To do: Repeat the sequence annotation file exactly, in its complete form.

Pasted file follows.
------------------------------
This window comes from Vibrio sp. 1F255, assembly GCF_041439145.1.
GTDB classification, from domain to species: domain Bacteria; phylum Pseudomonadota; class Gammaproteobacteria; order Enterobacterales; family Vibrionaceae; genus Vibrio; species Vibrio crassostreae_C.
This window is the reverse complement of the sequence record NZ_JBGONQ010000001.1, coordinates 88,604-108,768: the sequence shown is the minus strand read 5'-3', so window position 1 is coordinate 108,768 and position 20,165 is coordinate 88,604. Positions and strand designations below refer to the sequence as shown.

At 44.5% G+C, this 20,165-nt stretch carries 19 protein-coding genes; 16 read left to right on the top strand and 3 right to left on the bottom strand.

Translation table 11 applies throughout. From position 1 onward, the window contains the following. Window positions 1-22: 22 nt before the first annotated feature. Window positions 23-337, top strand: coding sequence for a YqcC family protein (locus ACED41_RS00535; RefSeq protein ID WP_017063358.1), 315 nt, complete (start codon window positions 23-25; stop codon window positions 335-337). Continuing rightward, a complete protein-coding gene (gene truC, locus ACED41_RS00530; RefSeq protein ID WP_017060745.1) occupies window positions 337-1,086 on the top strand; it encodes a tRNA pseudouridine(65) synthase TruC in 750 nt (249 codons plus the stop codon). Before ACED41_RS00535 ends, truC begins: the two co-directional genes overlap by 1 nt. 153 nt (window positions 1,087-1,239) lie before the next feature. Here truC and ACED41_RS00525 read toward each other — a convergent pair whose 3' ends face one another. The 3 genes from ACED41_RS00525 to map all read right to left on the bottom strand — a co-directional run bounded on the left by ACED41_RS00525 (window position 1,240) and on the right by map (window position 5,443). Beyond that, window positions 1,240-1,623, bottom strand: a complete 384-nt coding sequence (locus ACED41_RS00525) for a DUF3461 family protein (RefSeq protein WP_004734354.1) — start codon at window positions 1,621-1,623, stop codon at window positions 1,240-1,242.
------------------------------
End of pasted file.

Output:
This window comes from Vibrio sp. 1F255, assembly GCF_041439145.1.
GTDB classification, from domain to species: domain Bacteria; phylum Pseudomonadota; class Gammaproteobacteria; order Enterobacterales; family Vibrionaceae; genus Vibrio; species Vibrio crassostreae_C.
This window is the reverse complement of the sequence record NZ_JBGONQ010000001.1, coordinates 88,604-108,768: the sequence shown is the minus strand read 5'-3', so window position 1 is coordinate 108,768 and position 20,165 is coordinate 88,604. Positions and strand designations below refer to the sequence as shown.

At 44.5% G+C, this 20,165-nt stretch carries 19 protein-coding genes; 16 read left to right on the top strand and 3 right to left on the bottom strand.

Translation table 11 applies throughout. From position 1 onward, the window contains the following. Window positions 1-22: 22 nt before the first annotated feature. Window positions 23-337, top strand: coding sequence for a YqcC family protein (locus ACED41_RS00535; RefSeq protein ID WP_017063358.1), 315 nt, complete (start codon window positions 23-25; stop codon window positions 335-337). Continuing rightward, a complete protein-coding gene (gene truC, locus ACED41_RS00530; RefSeq protein ID WP_017060745.1) occupies window positions 337-1,086 on the top strand; it encodes a tRNA pseudouridine(65) synthase TruC in 750 nt (249 codons plus the stop codon). Before ACED41_RS00535 ends, truC begins: the two co-directional genes overlap by 1 nt. 153 nt (window positions 1,087-1,239) lie before the next feature. Here truC and ACED41_RS00525 read toward each other — a convergent pair whose 3' ends face one another. The 3 genes from ACED41_RS00525 to map all read right to left on the bottom strand — a co-directional run bounded on the left by ACED41_RS00525 (window position 1,240) and on the right by map (window position 5,443). Beyond that, window positions 1,240-1,623, bottom strand: a complete 384-nt coding sequence (locus ACED41_RS00525) for a DUF3461 family protein (RefSeq protein WP_004734354.1) — start codon at window positions 1,621-1,623, stop codon at window positions 1,240-1,242.